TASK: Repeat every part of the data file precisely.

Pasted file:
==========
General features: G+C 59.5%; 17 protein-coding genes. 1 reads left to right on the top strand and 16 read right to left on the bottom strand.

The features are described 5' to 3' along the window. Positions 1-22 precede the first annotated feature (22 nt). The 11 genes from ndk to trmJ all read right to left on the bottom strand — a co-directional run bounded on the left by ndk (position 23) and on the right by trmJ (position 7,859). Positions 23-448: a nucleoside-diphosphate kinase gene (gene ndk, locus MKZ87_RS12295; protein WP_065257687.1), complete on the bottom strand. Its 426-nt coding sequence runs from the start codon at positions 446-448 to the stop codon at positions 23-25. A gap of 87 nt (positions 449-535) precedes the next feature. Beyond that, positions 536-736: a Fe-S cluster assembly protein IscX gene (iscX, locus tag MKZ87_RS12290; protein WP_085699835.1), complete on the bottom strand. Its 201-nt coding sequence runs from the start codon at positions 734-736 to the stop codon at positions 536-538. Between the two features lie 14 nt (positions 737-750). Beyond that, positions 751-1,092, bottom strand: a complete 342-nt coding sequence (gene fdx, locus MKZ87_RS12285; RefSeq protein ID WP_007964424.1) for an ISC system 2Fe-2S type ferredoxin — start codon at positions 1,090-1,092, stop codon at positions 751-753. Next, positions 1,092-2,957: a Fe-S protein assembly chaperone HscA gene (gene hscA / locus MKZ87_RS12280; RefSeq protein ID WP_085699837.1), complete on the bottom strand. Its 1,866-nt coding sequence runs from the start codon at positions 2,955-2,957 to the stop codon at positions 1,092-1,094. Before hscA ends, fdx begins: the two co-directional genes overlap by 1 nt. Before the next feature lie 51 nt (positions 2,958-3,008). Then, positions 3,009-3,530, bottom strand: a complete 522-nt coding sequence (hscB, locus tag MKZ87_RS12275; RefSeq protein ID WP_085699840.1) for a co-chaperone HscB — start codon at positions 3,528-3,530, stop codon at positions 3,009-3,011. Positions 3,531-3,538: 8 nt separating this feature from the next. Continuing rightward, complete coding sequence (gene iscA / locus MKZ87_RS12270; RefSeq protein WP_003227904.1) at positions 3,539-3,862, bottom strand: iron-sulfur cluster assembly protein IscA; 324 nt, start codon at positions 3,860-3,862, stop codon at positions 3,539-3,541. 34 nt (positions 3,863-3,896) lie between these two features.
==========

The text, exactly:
General features: G+C 59.5%; 17 protein-coding genes. 1 reads left to right on the top strand and 16 read right to left on the bottom strand.

The features are described 5' to 3' along the window. Positions 1-22 precede the first annotated feature (22 nt). The 11 genes from ndk to trmJ all read right to left on the bottom strand — a co-directional run bounded on the left by ndk (position 23) and on the right by trmJ (position 7,859). Positions 23-448: a nucleoside-diphosphate kinase gene (gene ndk, locus MKZ87_RS12295; protein WP_065257687.1), complete on the bottom strand. Its 426-nt coding sequence runs from the start codon at positions 446-448 to the stop codon at positions 23-25. A gap of 87 nt (positions 449-535) precedes the next feature. Beyond that, positions 536-736: a Fe-S cluster assembly protein IscX gene (iscX, locus tag MKZ87_RS12290; protein WP_085699835.1), complete on the bottom strand. Its 201-nt coding sequence runs from the start codon at positions 734-736 to the stop codon at positions 536-538. Between the two features lie 14 nt (positions 737-750). Beyond that, positions 751-1,092, bottom strand: a complete 342-nt coding sequence (gene fdx, locus MKZ87_RS12285; RefSeq protein ID WP_007964424.1) for an ISC system 2Fe-2S type ferredoxin — start codon at positions 1,090-1,092, stop codon at positions 751-753. Next, positions 1,092-2,957: a Fe-S protein assembly chaperone HscA gene (gene hscA / locus MKZ87_RS12280; RefSeq protein ID WP_085699837.1), complete on the bottom strand. Its 1,866-nt coding sequence runs from the start codon at positions 2,955-2,957 to the stop codon at positions 1,092-1,094. Before hscA ends, fdx begins: the two co-directional genes overlap by 1 nt. Before the next feature lie 51 nt (positions 2,958-3,008). Then, positions 3,009-3,530, bottom strand: a complete 522-nt coding sequence (hscB, locus tag MKZ87_RS12275; RefSeq protein ID WP_085699840.1) for a co-chaperone HscB — start codon at positions 3,528-3,530, stop codon at positions 3,009-3,011. Positions 3,531-3,538: 8 nt separating this feature from the next. Continuing rightward, complete coding sequence (gene iscA / locus MKZ87_RS12270; RefSeq protein WP_003227904.1) at positions 3,539-3,862, bottom strand: iron-sulfur cluster assembly protein IscA; 324 nt, start codon at positions 3,860-3,862, stop codon at positions 3,539-3,541. 34 nt (positions 3,863-3,896) lie between these two features.